Holding back teen charges for stolen property on bar application leads to public censure

On February 25, 2015, the Second Judicial Department, Appellate Division of New York Supreme Court, publicly censured a New York lawyer for not disclosing on her bar application a teen charge for petit larceny and criminal possession of stolen property.

The lawyer falsely answered “No” to Question 12 on her application for admission to the New York Bar, which concerns the disclosure of previous citations, arrests or convictions.

In determining how to discipline the lawyer, the Court considered the Respondent’s genuine remorse, the high regard in which was held by her peers and employer, as well as the affirmative steps that “the respondent took to rectify her conduct, including, but not limited to, having the charges dismissed and the record sealed, and her otherwise unblemished disciplinary history”.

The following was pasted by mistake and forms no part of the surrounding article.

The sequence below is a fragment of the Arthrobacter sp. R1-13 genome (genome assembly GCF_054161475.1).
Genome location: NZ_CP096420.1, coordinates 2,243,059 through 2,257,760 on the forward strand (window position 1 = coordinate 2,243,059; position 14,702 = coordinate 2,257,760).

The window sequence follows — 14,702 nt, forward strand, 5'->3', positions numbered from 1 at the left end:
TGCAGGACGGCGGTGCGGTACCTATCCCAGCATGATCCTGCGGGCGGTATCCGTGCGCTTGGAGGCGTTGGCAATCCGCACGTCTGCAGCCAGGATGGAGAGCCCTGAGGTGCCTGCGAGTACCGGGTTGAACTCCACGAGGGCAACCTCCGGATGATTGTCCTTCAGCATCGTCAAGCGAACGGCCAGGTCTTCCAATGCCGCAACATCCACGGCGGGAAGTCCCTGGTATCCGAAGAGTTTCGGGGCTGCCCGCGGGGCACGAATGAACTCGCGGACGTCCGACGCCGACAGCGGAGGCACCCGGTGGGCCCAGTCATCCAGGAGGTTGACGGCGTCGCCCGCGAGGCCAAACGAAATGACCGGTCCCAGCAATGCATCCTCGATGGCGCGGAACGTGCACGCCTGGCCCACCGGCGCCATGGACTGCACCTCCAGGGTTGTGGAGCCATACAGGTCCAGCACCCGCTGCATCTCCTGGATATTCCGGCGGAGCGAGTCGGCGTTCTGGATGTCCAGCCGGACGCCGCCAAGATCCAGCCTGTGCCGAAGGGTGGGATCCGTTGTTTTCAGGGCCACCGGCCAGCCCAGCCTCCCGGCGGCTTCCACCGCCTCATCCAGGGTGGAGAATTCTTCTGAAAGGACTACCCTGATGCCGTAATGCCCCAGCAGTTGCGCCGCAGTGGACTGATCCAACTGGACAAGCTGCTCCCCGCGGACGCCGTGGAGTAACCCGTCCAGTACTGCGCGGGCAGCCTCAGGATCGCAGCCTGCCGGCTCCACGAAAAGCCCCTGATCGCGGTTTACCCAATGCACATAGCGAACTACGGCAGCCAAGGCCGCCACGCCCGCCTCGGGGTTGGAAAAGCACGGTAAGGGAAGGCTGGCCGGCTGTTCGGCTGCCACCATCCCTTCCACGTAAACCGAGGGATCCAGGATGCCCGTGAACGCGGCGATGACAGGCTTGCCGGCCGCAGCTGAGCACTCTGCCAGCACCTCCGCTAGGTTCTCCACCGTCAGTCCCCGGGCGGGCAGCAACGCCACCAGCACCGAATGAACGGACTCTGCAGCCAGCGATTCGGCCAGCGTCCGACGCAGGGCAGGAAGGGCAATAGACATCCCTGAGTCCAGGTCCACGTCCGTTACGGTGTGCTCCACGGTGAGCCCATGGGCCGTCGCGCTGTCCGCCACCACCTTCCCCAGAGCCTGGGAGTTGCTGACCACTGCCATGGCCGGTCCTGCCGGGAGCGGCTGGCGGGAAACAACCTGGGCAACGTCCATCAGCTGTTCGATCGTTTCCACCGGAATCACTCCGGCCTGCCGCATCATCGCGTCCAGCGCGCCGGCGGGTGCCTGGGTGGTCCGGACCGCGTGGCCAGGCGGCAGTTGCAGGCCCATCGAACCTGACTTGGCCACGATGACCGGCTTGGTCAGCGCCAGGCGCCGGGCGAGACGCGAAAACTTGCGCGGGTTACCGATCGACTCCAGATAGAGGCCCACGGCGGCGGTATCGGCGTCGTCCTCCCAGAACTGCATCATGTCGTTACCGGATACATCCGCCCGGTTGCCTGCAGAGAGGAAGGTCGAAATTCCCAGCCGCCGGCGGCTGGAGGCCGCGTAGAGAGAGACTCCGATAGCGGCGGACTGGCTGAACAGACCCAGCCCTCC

However, the Court ordered public censure for the lawyer noting that “candor and the voluntary disclosure of negative information by an applicant are the cornerstones upon which is built the character and fitness investigation of an applicant for admission to the New York State bar”.

In the Matter of Natasha M. McDougall, admitted as Natasha Maria McDougall an attorney and counselor- at-law (Attorney Registration No. 4427449), 2013-09465 is available at http://www.courts.state.ny…

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